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Evidence given to maternity safety inquiry

Healthcare lawyers at Leigh Day have told former health secretary Jeremy Hunt why they believe they are not seeing a significant fall in cases of clinical negligence in maternity cases.

Posted on 30 September 2020

They blame a lack of training, a lack of transparency, a failure to learn from mistakes and to change practice when it is clear where things have gone wrong.
The reasons are laid out in a response to the call for evidence to the Health and Social Care Select Committee Inquiry into the Safety of Maternity Services in England.
Head of clinical negligence, Suzanne White, and Angharad Vaughan, partner in the clinical negligence department, wrote to the Parliamentary committee chair Mr Hunt, who announced the inquiry in July, 2020, saying:
“If we had the same neonatal death rate as Sweden 1,000 fewer babies would die every year.”
Suzanne and Angharad said Leigh Day is contacted regularly by parents whose babies are stillborn or who have died shortly after birth as a result of poor maternity care, by mothers who have suffered avoidable maternal injuries and by parents of children with cerebral palsy.  


The most common adverse incident which results in a legal claim is a failure in fetal monitoring, which can lead to delays in delivery and brain injury caused by a lack of oxygen.
Compensation can cost the NHS more than £20 million in each proven case.
“Time and again, the central allegations of negligence in claims for compensation relate to failures in monitoring and in the interpretation of CTG traces,” write the lawyers, adding: “We call for greater investment in training clinical staff, particularly in respect of fetal monitoring.”
They call to an end to the “postcode lottery” which determines standards of care, pointing out that although good progress has been made in creating a care plan aimed at preventing anal sphincter injuries, it has not been rolled out nationally, so outcomes for women vary according to their location and variations in practice.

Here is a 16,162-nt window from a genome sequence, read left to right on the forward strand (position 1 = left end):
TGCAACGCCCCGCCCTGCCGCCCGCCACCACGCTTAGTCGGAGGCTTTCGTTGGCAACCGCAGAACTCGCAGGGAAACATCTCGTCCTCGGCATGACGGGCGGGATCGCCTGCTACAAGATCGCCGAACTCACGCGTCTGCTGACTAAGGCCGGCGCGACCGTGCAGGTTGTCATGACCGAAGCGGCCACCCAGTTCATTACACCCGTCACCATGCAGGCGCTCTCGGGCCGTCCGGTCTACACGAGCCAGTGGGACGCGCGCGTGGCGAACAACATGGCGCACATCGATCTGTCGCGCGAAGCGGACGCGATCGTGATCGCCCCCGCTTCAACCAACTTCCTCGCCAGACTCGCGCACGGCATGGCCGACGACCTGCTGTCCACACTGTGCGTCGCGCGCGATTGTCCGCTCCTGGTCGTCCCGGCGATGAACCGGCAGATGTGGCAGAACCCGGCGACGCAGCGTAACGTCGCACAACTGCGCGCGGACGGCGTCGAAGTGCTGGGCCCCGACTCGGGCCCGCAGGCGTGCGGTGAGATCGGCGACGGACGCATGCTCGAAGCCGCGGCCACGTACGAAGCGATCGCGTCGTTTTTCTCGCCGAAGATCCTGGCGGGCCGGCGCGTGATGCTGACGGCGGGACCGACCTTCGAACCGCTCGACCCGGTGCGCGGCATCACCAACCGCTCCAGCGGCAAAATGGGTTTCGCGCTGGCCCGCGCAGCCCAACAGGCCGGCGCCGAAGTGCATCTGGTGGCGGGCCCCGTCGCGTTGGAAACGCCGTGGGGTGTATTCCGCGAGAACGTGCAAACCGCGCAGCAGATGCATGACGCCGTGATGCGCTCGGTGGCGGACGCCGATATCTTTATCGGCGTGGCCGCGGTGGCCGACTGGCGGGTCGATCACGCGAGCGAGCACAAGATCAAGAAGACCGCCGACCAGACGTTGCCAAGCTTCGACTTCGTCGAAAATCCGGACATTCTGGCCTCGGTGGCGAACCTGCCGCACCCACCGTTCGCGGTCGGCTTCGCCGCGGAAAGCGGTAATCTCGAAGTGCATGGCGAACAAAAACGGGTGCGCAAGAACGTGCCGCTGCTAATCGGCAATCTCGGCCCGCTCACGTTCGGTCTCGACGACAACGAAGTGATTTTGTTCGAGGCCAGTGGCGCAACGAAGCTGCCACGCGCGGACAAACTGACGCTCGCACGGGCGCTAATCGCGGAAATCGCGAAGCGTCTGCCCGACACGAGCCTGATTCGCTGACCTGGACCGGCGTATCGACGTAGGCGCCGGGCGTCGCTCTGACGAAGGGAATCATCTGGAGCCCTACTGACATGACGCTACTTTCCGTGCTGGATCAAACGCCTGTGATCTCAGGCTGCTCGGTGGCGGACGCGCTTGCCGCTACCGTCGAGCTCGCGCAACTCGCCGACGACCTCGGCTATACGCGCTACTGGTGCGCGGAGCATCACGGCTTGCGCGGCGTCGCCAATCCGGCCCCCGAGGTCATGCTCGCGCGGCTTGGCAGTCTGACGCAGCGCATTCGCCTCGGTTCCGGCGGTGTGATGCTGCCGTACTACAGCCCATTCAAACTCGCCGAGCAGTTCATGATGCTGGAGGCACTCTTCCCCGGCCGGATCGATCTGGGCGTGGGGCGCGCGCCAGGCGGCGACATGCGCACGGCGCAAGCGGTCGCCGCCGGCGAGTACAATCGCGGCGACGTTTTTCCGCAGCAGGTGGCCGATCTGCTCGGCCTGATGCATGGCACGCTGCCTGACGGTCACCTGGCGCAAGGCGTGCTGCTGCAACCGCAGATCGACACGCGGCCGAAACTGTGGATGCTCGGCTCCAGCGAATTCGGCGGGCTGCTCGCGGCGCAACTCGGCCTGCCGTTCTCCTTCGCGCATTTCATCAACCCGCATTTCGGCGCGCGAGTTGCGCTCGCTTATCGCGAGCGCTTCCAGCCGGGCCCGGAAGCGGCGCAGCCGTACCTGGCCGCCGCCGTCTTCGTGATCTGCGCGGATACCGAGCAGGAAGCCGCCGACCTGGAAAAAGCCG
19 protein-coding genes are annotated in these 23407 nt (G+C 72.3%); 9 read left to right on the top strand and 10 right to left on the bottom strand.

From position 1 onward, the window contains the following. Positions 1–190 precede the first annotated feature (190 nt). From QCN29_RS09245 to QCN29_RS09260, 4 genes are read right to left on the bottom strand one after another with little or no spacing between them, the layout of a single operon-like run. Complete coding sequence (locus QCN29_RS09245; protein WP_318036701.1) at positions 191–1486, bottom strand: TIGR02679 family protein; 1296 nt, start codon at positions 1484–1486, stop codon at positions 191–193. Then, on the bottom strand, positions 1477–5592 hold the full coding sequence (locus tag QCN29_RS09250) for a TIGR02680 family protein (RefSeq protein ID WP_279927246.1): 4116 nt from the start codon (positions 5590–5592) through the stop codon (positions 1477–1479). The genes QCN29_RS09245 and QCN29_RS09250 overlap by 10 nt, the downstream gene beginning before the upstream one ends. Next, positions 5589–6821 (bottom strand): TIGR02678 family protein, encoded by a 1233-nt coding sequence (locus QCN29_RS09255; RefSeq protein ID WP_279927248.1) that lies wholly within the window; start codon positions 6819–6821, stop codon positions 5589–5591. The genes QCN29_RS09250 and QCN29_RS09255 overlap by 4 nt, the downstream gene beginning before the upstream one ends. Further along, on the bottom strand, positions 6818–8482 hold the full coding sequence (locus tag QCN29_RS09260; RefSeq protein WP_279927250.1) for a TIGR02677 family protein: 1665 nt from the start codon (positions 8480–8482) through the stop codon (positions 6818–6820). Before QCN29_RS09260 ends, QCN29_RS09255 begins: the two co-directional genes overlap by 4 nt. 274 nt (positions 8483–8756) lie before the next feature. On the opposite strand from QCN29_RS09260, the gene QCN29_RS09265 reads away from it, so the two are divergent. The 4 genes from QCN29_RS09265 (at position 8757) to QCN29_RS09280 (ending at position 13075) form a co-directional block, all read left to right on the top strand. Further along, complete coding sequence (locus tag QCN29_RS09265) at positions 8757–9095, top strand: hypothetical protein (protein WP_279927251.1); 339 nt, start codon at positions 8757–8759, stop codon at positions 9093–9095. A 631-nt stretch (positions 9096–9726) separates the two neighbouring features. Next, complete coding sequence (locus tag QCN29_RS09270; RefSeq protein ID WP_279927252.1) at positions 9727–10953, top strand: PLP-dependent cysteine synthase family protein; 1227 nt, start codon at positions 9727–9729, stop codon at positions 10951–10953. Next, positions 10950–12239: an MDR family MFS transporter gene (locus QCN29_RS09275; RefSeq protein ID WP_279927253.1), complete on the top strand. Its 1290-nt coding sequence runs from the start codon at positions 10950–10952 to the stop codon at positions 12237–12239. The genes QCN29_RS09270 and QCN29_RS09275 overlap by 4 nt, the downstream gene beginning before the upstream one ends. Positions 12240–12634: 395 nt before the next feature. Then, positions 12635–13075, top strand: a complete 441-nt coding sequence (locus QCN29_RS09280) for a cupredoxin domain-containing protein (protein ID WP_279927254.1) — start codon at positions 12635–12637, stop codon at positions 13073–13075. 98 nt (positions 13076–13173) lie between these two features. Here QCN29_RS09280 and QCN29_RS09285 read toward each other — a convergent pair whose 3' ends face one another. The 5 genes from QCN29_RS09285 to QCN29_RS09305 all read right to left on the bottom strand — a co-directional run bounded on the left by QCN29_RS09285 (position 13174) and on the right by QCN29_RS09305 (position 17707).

Learning and transparency

A statutory duty of candour that was introduced in a bid to increase transparency with patients who have suffered an adverse incident has not been followed consistently.
Suzanne and Angharad explain:

“We continue to be approached by patients who feel they have nowhere else to turn and who have not been consulted or involved in internal hospital investigations into adverse incidents.
“We have also acted for families who, as well as being excluded from the internal investigation process, were given wholly misleading information about whether their child had lived or died.”
They say that too often recommendations are not followed, leading to repeated incidents arising from similar circumstances. For instance, at East Kent, where serious incidents are among those which have prompted the committee’s inquiry, there are recurring themes of inappropriate staffing, failures in assessment and monitoring, failures in communication among clinical staff and lack of training.
“More needs to be done within the NHS to highlight the importance of transparency when things go wrong and to ensure learning from incidents of avoidable harm,” say the lawyers.
They refer to the recent Cumberlege Report which found that healthcare providers’ dismissive attitudes toward patients were underpinned by a reluctance in all parts of the system to collect evidence on potential harms, by a lack of coordination that would allow clinicians and agencies to interpret and act on that information, and by a culture of denial that failed to acknowledge harm and error, impeding learning and safety. They say the case for reform is clear.

Database proposal

Leigh Day supports the proposal by APIL for the creation of a national public database which would list avoidable adverse events and set out action to improve patient safety.
The contribution of clinical negligence and litigation processes to maternity safety
On this question, the lawyers point out that only a very small minority of new enquiries will ever translate into a claim for clinical negligence, for which each must be supported by independent clinical expert evidence. They add:
“The focus should be on continued investment in staff training and learning from previous mistakes in order to improve standards and reduce numbers of adverse incidents, a view which is shared by NHS Resolution..”
Suzanne White said:
“We welcome this inquiry into maternity safety. The repeated errors in care received by mothers during childbirth in the UK cannot be allowed to continue. The number of clinical negligence claims we are seeing in this area is not falling, which is of serious concern.
Angharad Vaughan said:
“Every case we encounter is a tragedy for the child and their family. Successful claims typically cost the state vast sums of money, due to the costs of caring for a child who has suffered an avoidable brain injury at birth. A recurring theme in cases we bring is in failures and mistakes in fetal monitoring.
“There needs to be a greater investment in training, increased transparency and an end to the closed ranks culture which, too often, prevents an open and honest conversation with families after something has gone wrong during childbirth.”